1. the child donor is the only available organ source, 
  2. the transplant procedure has a very high possibility of success,
  3. the recipient will benefit from the transplant, 
  4. the recipient is a close family member, 
  5. the potential donor will likely benefit from the procedure,
  6. the risk of donation is extremely small, and (g) the child freely agrees to the procedure (this requires that the child donor be old enough to make that decision [ie, age > 7 years]) [109]. Although those safeguards do not prohibit kidney donation by young children, they greatly limit the number of minors who can be considered as potential donors.

Surveys of US transplant centers have demonstrated that although great controversy regarding the acceptable age for kidney donors exists, the acceptance of children as living kidney donors is decreasing [109] (a result that contradicts the findings of another similar study [117]). In the more recent of those 2 studies [109], the centers that sometimes accepted minors as donors required consent from the potential donor’s parents (88%), the potential minor donor (75%), a court (69%), and an appointed guardian (50%).


The many ethical issues regarding living donor kidney transplantation have been under intense debate among countries, transplant centers, and physicians. Cultural, socioeconomic, and demographic factors make those issues even more complicated. However, we believe that after an open and honest debate that includes all interested parties, an agreement on certain generally accepted principles can be established. Such an agreement would protect potential donors, recipients, and their families and would ensure the future of living donor kidney transplantation.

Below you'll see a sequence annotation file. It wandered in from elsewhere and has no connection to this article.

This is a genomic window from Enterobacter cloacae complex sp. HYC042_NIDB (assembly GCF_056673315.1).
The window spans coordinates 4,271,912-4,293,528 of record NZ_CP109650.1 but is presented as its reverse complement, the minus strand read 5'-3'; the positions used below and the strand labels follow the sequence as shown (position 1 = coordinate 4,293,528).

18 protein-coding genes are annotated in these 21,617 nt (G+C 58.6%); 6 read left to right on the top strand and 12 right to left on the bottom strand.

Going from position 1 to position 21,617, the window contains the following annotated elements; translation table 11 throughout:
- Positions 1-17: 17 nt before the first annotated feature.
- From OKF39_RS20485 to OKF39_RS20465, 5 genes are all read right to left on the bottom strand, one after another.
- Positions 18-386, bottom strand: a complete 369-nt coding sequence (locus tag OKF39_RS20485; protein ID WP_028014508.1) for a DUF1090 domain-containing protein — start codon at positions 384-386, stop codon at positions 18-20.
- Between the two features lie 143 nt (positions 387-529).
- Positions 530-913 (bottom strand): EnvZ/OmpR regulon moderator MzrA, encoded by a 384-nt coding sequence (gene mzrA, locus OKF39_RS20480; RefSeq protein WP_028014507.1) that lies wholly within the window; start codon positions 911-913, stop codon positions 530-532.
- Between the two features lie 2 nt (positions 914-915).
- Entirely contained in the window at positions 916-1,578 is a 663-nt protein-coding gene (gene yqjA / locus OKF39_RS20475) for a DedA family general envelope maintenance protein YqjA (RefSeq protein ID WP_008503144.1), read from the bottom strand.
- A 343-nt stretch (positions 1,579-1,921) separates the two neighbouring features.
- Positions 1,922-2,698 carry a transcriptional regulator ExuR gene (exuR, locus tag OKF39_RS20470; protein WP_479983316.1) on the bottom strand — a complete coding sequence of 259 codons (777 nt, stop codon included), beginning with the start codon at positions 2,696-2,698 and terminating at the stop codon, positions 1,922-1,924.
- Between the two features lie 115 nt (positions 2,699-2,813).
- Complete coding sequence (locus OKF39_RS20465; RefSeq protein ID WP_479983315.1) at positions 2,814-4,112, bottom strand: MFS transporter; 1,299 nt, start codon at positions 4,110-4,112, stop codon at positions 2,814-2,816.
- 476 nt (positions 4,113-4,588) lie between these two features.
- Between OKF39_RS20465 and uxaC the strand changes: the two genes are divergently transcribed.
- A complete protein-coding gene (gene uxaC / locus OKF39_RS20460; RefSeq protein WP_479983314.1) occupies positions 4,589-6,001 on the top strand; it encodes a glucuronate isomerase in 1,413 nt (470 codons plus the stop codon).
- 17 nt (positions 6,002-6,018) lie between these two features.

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Volume : 4
Issue : 2
Pages : 485 - 497

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The West London Renal and Transplant Center, Hammersmith Hospital, London, United Kingdom
Address reprint requests to: Vassilios E Papalois, MD, PhD, FICS, FRCS, Consultant
Transplant and General Surgeon, Honorary Senior Lecturer, The West London Renal and Transplant Center, Hammersmith Hospital, Du Cane Road, London W12 OHS, UK
Phone: 00 44 208 383 5165